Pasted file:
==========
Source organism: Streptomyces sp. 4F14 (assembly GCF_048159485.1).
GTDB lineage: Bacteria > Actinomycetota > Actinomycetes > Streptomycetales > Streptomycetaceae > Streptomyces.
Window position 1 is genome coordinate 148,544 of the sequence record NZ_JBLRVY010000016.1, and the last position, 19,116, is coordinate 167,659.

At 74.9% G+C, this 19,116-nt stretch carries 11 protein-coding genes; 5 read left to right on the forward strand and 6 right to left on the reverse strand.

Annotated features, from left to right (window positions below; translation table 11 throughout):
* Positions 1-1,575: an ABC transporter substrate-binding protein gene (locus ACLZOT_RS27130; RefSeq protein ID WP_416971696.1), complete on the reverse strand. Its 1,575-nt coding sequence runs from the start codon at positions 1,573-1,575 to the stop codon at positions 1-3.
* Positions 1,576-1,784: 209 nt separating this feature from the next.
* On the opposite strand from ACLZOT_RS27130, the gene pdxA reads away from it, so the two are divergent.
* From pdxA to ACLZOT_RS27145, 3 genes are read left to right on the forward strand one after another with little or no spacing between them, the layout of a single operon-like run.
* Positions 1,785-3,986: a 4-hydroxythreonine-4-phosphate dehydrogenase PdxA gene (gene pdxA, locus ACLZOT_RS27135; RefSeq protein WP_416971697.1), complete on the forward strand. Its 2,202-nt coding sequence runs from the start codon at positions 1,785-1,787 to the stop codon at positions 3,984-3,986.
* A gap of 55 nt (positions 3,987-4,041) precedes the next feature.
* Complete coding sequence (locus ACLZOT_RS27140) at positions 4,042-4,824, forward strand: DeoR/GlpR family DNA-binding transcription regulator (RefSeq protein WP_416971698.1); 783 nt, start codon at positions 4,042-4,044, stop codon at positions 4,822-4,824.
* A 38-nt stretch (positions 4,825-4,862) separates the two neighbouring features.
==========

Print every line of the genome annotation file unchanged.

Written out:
Source organism: Streptomyces sp. 4F14 (assembly GCF_048159485.1).
GTDB lineage: Bacteria > Actinomycetota > Actinomycetes > Streptomycetales > Streptomycetaceae > Streptomyces.
Window position 1 is genome coordinate 148,544 of the sequence record NZ_JBLRVY010000016.1, and the last position, 19,116, is coordinate 167,659.

At 74.9% G+C, this 19,116-nt stretch carries 11 protein-coding genes; 5 read left to right on the forward strand and 6 right to left on the reverse strand.

Annotated features, from left to right (window positions below; translation table 11 throughout):
* Positions 1-1,575: an ABC transporter substrate-binding protein gene (locus ACLZOT_RS27130; RefSeq protein ID WP_416971696.1), complete on the reverse strand. Its 1,575-nt coding sequence runs from the start codon at positions 1,573-1,575 to the stop codon at positions 1-3.
* Positions 1,576-1,784: 209 nt separating this feature from the next.
* On the opposite strand from ACLZOT_RS27130, the gene pdxA reads away from it, so the two are divergent.
* From pdxA to ACLZOT_RS27145, 3 genes are read left to right on the forward strand one after another with little or no spacing between them, the layout of a single operon-like run.
* Positions 1,785-3,986: a 4-hydroxythreonine-4-phosphate dehydrogenase PdxA gene (gene pdxA, locus ACLZOT_RS27135; RefSeq protein WP_416971697.1), complete on the forward strand. Its 2,202-nt coding sequence runs from the start codon at positions 1,785-1,787 to the stop codon at positions 3,984-3,986.
* A gap of 55 nt (positions 3,987-4,041) precedes the next feature.
* Complete coding sequence (locus ACLZOT_RS27140) at positions 4,042-4,824, forward strand: DeoR/GlpR family DNA-binding transcription regulator (RefSeq protein WP_416971698.1); 783 nt, start codon at positions 4,042-4,044, stop codon at positions 4,822-4,824.
* A 38-nt stretch (positions 4,825-4,862) separates the two neighbouring features.